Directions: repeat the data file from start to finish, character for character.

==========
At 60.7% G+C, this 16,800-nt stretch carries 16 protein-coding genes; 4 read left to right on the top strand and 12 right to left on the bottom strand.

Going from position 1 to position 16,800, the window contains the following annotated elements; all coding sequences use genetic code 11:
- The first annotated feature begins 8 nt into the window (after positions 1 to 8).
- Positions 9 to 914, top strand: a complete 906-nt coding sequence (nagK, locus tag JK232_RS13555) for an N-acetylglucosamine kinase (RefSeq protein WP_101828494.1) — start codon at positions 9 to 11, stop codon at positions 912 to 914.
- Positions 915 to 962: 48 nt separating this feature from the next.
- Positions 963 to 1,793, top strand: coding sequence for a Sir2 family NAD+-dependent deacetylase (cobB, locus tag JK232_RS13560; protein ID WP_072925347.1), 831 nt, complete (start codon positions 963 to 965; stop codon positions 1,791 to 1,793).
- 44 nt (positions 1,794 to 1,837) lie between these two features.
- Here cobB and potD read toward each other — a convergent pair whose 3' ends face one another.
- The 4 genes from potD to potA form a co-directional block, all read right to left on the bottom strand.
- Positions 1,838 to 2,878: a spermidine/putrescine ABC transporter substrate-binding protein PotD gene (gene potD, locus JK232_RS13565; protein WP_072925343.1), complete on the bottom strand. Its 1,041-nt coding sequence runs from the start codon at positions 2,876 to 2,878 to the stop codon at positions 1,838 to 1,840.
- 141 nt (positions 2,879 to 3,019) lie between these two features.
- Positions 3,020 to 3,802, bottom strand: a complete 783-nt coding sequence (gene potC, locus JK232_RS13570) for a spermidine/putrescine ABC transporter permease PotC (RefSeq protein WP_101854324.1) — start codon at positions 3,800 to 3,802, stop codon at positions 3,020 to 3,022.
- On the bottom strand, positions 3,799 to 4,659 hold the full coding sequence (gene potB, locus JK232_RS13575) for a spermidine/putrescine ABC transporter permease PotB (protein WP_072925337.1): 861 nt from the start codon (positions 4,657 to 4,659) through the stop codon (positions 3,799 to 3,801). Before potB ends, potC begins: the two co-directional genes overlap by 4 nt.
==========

At 60.7% G+C, this 16,800-nt stretch carries 16 protein-coding genes; 4 read left to right on the top strand and 12 right to left on the bottom strand.

Going from position 1 to position 16,800, the window contains the following annotated elements; all coding sequences use genetic code 11:
- The first annotated feature begins 8 nt into the window (after positions 1 to 8).
- Positions 9 to 914, top strand: a complete 906-nt coding sequence (nagK, locus tag JK232_RS13555) for an N-acetylglucosamine kinase (RefSeq protein WP_101828494.1) — start codon at positions 9 to 11, stop codon at positions 912 to 914.
- Positions 915 to 962: 48 nt separating this feature from the next.
- Positions 963 to 1,793, top strand: coding sequence for a Sir2 family NAD+-dependent deacetylase (cobB, locus tag JK232_RS13560; protein ID WP_072925347.1), 831 nt, complete (start codon positions 963 to 965; stop codon positions 1,791 to 1,793).
- 44 nt (positions 1,794 to 1,837) lie between these two features.
- Here cobB and potD read toward each other — a convergent pair whose 3' ends face one another.
- The 4 genes from potD to potA form a co-directional block, all read right to left on the bottom strand.
- Positions 1,838 to 2,878: a spermidine/putrescine ABC transporter substrate-binding protein PotD gene (gene potD, locus JK232_RS13565; protein WP_072925343.1), complete on the bottom strand. Its 1,041-nt coding sequence runs from the start codon at positions 2,876 to 2,878 to the stop codon at positions 1,838 to 1,840.
- 141 nt (positions 2,879 to 3,019) lie between these two features.
- Positions 3,020 to 3,802, bottom strand: a complete 783-nt coding sequence (gene potC, locus JK232_RS13570) for a spermidine/putrescine ABC transporter permease PotC (RefSeq protein WP_101854324.1) — start codon at positions 3,800 to 3,802, stop codon at positions 3,020 to 3,022.
- On the bottom strand, positions 3,799 to 4,659 hold the full coding sequence (gene potB, locus JK232_RS13575) for a spermidine/putrescine ABC transporter permease PotB (protein WP_072925337.1): 861 nt from the start codon (positions 4,657 to 4,659) through the stop codon (positions 3,799 to 3,801). Before potB ends, potC begins: the two co-directional genes overlap by 4 nt.